You can use the interactive map and searchable database to find state and local emergency rental assistance programs near you. You can also see the latest news on rental assistance programs through the state-by-state news tracker. Note that this is not a comprehensive list of all rental assistance programs as we continue to update frequently. If you are aware of a program not included in our database, please contact [email protected].
Across the country, homeless service providers are struggling to respond to the COVID-19 pandemic. In order to follow public health guidelines and help ensure people’s safety, some shelters are being forced to reduce services, restrict admittance, or close entirely. The loss of these critical resources puts people experiencing homelessness at even higher risk of illness. Check NLIHC's cumulative list of shelter closings.
Below is a list of shelters that have had to majorly alter services or completely close:
No information at this time.
The Boise City Council on May 10 approved about $6.5 million in federal emergency rental assistance (ERA). In partnership with Boise City Ada County Housing Authority, the city has provided $15 million in federal ERA to more than 3,200 households.
Updated on May 16, 2022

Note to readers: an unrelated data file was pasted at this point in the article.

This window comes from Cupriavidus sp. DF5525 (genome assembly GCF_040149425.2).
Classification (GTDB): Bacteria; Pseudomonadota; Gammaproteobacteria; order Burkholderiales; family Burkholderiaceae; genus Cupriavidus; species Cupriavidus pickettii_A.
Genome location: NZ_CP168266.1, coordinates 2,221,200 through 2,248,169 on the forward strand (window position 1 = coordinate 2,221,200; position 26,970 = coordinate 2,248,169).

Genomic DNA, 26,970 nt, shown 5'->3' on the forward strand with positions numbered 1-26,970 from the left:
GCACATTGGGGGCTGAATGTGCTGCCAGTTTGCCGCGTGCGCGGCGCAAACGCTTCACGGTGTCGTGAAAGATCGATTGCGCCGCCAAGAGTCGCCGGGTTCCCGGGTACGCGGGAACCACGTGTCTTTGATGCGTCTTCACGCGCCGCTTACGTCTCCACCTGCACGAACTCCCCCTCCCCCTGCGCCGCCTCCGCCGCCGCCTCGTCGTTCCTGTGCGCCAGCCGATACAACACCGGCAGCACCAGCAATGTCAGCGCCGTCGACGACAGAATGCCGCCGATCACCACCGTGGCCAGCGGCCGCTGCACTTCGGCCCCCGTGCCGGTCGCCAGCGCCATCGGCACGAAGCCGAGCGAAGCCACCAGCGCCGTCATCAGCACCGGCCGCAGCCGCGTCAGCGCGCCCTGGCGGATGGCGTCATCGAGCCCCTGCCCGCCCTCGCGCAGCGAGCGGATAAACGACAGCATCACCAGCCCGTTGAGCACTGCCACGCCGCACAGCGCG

The Idaho Statesman reports that Jesse Tree, a Boise-based nonprofit focused on homelessness prevention, reported a spike in eviction filings after the Supreme Court overturned the CDC eviction moratorium. Ada and Canyon counties had 23 eviction court hearings combined, double what the nonprofit had been seeing in the previous few weeks.
Updated on September 14, 2021
Tenant advocates have seen an increase in informal evictions throughout Idaho during the pandemic. More and more landlords are not renewing leases or increasing rent at the end of the lease term, forcing tenants from their homes. Idahoans in need of rental assistance can apply here.
Updated on June 14, 2021
Despite the federal eviction moratorium, eviction rates in Idaho are returning to pre-pandemic levels. States and cities that established their own eviction moratoriums are seeing lower eviction rates than communities where tenants were protected only by federal eviction moratoriums.
Updated on June 4, 2021
Despite the federal eviction moratorium, the city of Boise and the Boise City Ada County Housing Authority have continued to evict some tenants. A Boise spokesman says the evictions were filed against tenants who either could not be contacted to be connected for services or fell outside the protections of the CDC order.
Updated on March 31, 2021
The lack of affordable housing in the Treasure Valley is making it harder for people seeking permanent housing amid the ongoing pandemic and economic fallout. About 34,000 Idahoans are at risk for eviction or homelessness.
Updated on February 22, 2021
In the past two weeks, COVID-19 has spread in two Boise homeless shelters. Approximately 50 guests at Boise Rescue Mission have tested positive for the virus since the beginning of the year, with one guest and a staff member dying of COVID-19.